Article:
Terrence Higgins Trust uses cookies to improve your experience of our websites. For more information or to change the use of cookies, please click here.

Accept and Close

Can't Pass It On

People on effective HIV treatment cannot pass on the virus. Fact.

We’ve got an important message to share this summer.

Medical evidence has shown that people on effective HIV treatment can’t pass it on.

If everyone knew this, we could bring an end to stigma around HIV. Not only that, but we could stop HIV transmissions all together.

We’ve launched our Can’t Pass It On campaign, to spread this message far and wide.

The science bit

For the past 20 years, evidence has been building to show that your likelihood of passing on HIV is linked to the amount of the virus in your blood.

Last year, the landmark PARTNER study looked at over 58,000 instances of sex without a condom, where one partner was HIV positive and one was HIV negative. Results found that where the HIV positive partner was on effective treatment (reducing the amount of the virus to ‘undetectable’ levels), there were zero cases of HIV transmission.

This gives us the robust evidence to say, with confidence, that people on effective HIV treatment can’t pass on the virus.

Dr Christian Jessen headshotThe campaign is supported by Dr Christian Jessen, who said:

'Scientific evidence shows that people on effective treatment for HIV are not infectious.

'This is because the treatment will reduce the amount of the virus in their blood to such a low level that it is no longer able to infect someone via the usual routes.

'That’s a really important and remarkable thing for a number of reasons. First of all, it means there should be no new HIV infections. We can stop HIV being passed on by encouraging people to get tested and treated.

'Secondly, it should take away all the stigma, and it really does allow people to have relationships and live normal lives without fear.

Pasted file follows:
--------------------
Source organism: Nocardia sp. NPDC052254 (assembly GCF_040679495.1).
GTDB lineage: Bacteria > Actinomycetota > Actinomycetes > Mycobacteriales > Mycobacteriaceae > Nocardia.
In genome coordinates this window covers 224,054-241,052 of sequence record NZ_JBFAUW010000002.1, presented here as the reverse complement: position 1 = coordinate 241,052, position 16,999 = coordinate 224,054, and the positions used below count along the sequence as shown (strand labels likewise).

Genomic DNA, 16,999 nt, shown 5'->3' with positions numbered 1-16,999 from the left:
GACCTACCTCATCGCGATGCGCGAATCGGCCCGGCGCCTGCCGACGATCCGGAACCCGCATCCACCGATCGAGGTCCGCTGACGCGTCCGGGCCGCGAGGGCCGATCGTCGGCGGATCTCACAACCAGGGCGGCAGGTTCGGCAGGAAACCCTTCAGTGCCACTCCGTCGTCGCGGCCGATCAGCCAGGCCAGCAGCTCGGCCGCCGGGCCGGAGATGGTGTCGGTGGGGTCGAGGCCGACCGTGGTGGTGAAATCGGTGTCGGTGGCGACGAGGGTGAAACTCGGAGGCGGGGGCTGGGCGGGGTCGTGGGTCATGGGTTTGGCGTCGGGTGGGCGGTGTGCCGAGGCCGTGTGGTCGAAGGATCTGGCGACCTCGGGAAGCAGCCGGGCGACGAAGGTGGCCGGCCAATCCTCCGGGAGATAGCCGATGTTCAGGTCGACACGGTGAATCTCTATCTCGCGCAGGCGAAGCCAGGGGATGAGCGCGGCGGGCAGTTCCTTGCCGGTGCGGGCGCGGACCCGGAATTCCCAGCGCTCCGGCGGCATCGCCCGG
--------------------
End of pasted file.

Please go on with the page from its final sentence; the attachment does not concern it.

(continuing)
'But the reality is so far from what most people’s awareness of HIV is, and there’s still so much work to do before people are up to date with what HIV means today.'

Want to learn more? Dr Michael Brady, our medical director, has answered your questions about what it means to be ‘undetectable’.

Share

Currently, only 9% of the public know that people on effective treatment can’t pass on HIV.

Pass the message on today. Every share will help educate and change lives.

Share our post on Facebook:Retweet our tweet:
Facebook logoTwitter logo

Join us

Many people living with HIV face unfair judgement and discrimination. Not only does this stigma hurt people living with HIV, it also prevents more people coming forward for testing. Please join us to stop this.

Enter your email address to receive updates from Terrence Higgins Trust, including information about our work, upcoming events and other ways you can get involved including fundraising and volunteering.

*
*

 


The Information Standard: Certified member

This article was last reviewed on 26/6/2017 by

Date due for the next review: 26/6/2020

Content Author: Dr Michael Brady

Current Owner: Emily Rosselli

More information:

References

  • Gray et al Probability of HIV-1 transmission per coital act in monogamous, heterosexual, HIV-1-discordant couples in Rakai, Uganda. The Lancet Volume 357, No. 9263, p1149–1153, 14 April 2001
  • In January 2008 the Swiss National AIDS Commission issued what was subsequently to be known as 'The Swiss Statement' stating that: ‘An HIV-infected person on antiretroviral therapy with completely suppressed viraemia (“effective ART”) for over six months and with no STIs is not sexually infectious, ie, cannot transmit HIV through sexual contact.’
  • Cohen et al Antiretroviral Therapy for the Prevention of HIV-1 Transmission N Engl J Med 2016; 375:830-839
  • Rodger et al for the PARTNER study group. Sexual activity without condoms and risk of HIV transmission in serodifferent couples when the HIV-positive partner is using suppressive antiretroviral therapy. JAMA, 2016;316(2):1-11
  • Partners PrEP Study:
    www.ncbi.nlm.nih.gov/pubmed/27070123
    National Center for Biotechnology Information
    US National Library of Medicine
    HIV Transmission Risk Persists During the First 6 Months of Antiretroviral Therapy.
    Mujugira A, Celum C, Coombs RW, Campbell JD, Ndase P, Ronald A, Were E, Bukusi EA, Mugo N, Kiarie J, Baeten JM; Partners PrEP Study Team
    Aug 15 2016;72(5):579-84. doi: 10.1097/QAI.0000000000001019
  • HPTN 052 Study:
    www.ncbi.nlm.nih.gov/pubmed/22227585
    National Center for Biotechnology Information
    US National Library of Medicine
    HIV treatment as prevention and HPTN 052
    Cohen MS, McCauley M, Gamble TR
Can't pass it on

People on effective treatment can't pass on HIV

If everyone knew this, we could bring an end to stigma and stop HIV transmissions.

PEP stopwatch

Taken a risk?

If you're worried about the sex you've had, take our risk assessment now.